• The patient's baseline must be known to determine whether measurements reflect autonomic dysreflexia
  • A reason must be given when the blood pressure is not measured
Diastolic blood pressure (DBP) 62-89 mmHg
  • DBP under 60 mmHg (hypotension)
  • Fall of DBP of more than 10 mmHg within 10 minutes of sitting up (orthostatic hypotension)
  • DBP more than 90 mmHg (hypertension)
  • Measured in supine and seated
  • A reason must be given when the blood pressure is not measured
Core body temperature 36.4-37.6°C

(97.5-99.7 °F)

  • 35.1-36.3 °C (95.1-97.4 °F) (reduced)
  • 37.7-37.9 °C (99.8- 100.2°F) (elevated)
  • A core temperature of less than 35°C (95°F )(hypothermia)
  • A core temperature of more than 38 °C (100.4 °F) (hyperthermia)
Temperature measurements must be taken under the following conditions:
  • an air temperature of between 20 and 25 °C (68-77 °F)
  • 30 to 50% humidity
  • patient is wearing a single layer of clothing
  • after a 10-minute rest
  • no acute illness or infection present
Sudomotor control Sweating over all the skin surfaces
  • Diminished sweating, whether above or below the neurological level (hypohidrosis)
  • Excessive sweating, either above or below the neurological level (hyperhidrosis)
  • No sweating, either above or below the neurological level (anhidrosis)
  • Records the sweating response to high ambient heat or exercise only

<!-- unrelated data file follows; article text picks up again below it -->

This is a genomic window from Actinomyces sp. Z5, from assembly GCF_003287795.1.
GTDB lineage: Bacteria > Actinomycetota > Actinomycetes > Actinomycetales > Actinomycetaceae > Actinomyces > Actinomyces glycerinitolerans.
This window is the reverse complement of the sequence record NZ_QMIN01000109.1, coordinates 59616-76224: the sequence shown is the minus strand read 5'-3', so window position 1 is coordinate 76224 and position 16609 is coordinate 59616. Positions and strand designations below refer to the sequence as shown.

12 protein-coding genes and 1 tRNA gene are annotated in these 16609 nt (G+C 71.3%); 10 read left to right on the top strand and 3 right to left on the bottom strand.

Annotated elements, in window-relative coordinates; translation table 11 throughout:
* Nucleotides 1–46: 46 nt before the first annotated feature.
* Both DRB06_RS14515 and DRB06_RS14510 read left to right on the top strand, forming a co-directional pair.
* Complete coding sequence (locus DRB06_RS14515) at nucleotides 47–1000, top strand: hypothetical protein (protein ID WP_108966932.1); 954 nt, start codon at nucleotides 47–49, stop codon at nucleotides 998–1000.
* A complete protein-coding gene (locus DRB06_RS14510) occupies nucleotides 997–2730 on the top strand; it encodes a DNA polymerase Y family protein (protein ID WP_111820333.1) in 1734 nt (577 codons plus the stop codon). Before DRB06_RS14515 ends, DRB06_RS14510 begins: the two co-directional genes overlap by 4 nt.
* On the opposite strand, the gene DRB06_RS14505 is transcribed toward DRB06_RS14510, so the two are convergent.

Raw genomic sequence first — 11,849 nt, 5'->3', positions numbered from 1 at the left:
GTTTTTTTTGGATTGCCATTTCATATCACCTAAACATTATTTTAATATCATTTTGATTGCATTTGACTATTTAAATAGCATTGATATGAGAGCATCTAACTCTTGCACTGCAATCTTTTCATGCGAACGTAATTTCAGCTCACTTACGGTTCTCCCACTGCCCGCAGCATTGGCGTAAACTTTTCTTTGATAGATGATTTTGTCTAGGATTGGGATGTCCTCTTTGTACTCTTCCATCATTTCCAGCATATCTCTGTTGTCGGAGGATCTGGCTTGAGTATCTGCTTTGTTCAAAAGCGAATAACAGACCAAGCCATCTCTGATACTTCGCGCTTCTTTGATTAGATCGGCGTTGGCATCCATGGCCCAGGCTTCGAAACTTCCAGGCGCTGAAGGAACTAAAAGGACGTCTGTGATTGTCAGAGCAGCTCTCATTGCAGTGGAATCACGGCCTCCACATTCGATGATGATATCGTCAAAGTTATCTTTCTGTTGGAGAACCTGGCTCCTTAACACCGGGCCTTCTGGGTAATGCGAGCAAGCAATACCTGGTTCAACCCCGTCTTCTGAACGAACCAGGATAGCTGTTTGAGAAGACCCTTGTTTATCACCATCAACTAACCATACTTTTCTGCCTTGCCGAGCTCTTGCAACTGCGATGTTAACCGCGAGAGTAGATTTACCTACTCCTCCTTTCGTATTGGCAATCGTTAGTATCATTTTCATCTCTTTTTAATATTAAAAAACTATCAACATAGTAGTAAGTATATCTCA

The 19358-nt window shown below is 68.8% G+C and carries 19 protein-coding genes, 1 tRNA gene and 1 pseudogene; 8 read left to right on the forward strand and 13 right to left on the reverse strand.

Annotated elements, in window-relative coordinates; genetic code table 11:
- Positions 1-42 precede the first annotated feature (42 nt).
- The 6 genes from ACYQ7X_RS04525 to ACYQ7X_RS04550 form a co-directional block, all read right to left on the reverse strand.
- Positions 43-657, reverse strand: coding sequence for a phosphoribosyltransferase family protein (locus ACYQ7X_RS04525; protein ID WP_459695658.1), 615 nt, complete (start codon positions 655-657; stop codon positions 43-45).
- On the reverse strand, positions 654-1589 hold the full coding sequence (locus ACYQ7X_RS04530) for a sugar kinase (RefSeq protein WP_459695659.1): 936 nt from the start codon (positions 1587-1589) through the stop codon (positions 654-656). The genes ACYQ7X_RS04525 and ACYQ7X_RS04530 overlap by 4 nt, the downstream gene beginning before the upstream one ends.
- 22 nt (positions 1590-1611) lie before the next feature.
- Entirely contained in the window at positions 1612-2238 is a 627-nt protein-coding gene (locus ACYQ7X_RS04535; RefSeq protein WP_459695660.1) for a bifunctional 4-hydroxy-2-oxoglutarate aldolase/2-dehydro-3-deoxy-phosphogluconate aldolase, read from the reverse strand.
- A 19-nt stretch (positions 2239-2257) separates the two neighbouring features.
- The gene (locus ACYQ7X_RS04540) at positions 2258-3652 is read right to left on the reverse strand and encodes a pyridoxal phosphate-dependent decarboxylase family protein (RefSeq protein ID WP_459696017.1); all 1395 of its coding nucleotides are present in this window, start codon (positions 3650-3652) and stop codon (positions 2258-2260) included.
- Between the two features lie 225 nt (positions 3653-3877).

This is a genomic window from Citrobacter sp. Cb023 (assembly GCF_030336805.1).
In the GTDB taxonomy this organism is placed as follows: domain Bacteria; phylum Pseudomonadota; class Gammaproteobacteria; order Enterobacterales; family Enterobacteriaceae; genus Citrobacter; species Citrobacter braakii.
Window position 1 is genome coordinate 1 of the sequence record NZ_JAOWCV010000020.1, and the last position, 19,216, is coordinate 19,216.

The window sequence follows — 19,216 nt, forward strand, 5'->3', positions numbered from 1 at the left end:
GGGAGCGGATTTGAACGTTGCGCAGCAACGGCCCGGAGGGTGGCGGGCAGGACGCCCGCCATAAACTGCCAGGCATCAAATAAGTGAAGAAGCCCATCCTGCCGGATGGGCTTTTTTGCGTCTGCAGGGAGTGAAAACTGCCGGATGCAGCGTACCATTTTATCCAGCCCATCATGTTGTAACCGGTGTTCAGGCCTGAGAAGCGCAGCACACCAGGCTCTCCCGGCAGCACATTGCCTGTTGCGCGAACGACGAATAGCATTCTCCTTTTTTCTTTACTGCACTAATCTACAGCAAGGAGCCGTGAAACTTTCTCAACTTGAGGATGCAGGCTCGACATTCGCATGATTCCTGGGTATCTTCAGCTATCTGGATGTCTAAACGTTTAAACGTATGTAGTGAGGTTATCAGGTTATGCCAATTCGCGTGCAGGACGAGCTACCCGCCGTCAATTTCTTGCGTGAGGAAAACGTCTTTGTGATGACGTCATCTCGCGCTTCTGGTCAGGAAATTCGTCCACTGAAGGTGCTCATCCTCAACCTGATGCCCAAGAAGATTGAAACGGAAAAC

• When sweating is not tested, a reason must be given.
  • Sweating that is associated with autonomic dysreflexia, orthostatic hypotension, or mental stress would not be scored
Respiration Normal voluntary breathing
  • Unable to voluntarily breathe
  • Requires full ventilatory support
  • Voluntary breathing requires partial ventilatory support
  • Impaired voluntary respiration but does not require ventilatory support
  • Unknown or unable to assess
Lower urinary tract, bowel and sexual function
  • Awareness of the need to empty the bladder
  • Ability to prevent leakage (urinary continence)
  • Bladder emptying metho
  • Sensation of the need for a bowel movement
  • Ability to prevent stool leakage or achieve continence
  • Voluntary sphincter contraction
  • Genital arousal, either erection or lubrication
  • Orgasm and ejaculation in males
  • Sensation of menses in females
  • Not tested is recorded when you are unable to assess due to pre-existing or concomitant problems
Temperature Regulation[edit | edit source]

Individuals with a lesion at T6 and above: